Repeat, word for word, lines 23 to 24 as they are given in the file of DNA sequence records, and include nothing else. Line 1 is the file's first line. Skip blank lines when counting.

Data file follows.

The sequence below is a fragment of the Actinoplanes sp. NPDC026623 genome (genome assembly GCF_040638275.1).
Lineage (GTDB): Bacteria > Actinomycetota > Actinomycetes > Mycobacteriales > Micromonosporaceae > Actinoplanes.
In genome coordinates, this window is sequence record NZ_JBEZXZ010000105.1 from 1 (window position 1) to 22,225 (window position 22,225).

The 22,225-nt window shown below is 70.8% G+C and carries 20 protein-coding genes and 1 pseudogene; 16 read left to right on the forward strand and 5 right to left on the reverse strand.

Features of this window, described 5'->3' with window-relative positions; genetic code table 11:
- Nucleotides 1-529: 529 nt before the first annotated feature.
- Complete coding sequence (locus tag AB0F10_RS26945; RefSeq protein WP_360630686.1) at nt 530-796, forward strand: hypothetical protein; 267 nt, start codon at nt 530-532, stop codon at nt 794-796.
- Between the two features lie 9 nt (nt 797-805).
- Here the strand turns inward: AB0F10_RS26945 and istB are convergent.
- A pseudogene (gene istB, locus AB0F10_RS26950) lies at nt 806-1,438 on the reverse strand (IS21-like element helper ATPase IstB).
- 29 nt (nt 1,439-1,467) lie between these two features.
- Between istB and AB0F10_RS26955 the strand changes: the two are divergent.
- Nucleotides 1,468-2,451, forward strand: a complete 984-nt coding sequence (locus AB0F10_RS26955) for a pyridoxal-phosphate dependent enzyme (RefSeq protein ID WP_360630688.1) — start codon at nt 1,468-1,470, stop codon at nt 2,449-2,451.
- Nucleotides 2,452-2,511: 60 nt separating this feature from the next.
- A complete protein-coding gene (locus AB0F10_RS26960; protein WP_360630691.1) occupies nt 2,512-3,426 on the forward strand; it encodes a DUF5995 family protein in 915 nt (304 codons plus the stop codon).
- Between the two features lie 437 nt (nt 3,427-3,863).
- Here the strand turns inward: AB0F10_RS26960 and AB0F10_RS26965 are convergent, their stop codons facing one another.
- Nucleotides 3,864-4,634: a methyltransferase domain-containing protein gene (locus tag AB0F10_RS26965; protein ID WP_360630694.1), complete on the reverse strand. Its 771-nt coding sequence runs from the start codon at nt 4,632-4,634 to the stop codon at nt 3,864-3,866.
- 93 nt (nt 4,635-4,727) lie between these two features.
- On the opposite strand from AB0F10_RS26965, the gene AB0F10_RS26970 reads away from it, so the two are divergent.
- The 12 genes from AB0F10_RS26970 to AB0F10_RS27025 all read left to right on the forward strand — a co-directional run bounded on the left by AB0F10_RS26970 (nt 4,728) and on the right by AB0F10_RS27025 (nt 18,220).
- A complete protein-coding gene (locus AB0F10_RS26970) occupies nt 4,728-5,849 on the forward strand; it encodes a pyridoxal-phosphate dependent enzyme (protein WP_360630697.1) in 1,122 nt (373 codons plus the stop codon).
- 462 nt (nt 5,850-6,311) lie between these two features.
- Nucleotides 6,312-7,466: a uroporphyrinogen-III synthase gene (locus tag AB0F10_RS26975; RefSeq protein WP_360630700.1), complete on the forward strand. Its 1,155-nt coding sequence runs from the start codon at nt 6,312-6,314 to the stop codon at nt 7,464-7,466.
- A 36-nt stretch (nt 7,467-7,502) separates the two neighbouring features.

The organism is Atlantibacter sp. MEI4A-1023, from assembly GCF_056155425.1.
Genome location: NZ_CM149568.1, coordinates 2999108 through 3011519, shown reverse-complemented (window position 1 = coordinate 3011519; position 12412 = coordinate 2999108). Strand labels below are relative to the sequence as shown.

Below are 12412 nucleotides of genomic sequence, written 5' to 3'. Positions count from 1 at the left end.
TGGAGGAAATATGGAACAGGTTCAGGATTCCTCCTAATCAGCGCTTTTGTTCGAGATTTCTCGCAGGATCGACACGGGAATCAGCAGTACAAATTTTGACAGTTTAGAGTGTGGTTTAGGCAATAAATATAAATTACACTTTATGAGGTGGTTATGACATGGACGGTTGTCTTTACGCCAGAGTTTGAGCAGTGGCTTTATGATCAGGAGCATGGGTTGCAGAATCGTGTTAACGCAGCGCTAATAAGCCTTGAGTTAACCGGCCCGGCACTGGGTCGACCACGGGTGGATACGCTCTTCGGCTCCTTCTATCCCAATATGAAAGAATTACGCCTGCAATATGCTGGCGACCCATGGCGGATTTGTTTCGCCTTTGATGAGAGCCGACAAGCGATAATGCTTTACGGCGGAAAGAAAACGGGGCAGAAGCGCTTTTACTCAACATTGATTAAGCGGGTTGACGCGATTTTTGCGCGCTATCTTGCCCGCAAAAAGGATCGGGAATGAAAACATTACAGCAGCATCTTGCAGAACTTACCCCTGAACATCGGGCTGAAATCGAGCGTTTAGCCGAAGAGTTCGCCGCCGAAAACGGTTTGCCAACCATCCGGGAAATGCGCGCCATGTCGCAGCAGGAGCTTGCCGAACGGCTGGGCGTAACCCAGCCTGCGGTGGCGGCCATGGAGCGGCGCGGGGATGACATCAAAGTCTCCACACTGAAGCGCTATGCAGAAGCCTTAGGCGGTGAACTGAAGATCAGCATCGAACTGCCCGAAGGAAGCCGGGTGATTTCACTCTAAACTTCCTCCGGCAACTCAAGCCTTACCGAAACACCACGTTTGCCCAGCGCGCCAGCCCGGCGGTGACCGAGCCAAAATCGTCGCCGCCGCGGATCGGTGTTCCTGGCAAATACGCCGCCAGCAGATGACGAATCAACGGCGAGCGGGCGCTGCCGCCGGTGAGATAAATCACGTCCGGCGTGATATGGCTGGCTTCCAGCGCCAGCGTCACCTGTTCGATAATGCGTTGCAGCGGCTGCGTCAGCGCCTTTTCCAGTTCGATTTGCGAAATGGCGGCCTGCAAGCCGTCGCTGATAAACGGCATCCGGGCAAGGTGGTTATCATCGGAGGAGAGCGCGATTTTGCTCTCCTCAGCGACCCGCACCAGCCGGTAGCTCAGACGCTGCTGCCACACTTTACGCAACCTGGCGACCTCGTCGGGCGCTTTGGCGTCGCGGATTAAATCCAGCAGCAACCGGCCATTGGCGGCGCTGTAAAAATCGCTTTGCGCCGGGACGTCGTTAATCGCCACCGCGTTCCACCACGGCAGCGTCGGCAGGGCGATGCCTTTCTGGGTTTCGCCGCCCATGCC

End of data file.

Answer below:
- 462 nt (nt 5,850-6,311) lie between these two features.
- Nucleotides 6,312-7,466: a uroporphyrinogen-III synthase gene (locus tag AB0F10_RS26975; RefSeq protein WP_360630700.1), complete on the forward strand. Its 1,155-nt coding sequence runs from the start codon at nt 6,312-6,314 to the stop codon at nt 7,464-7,466.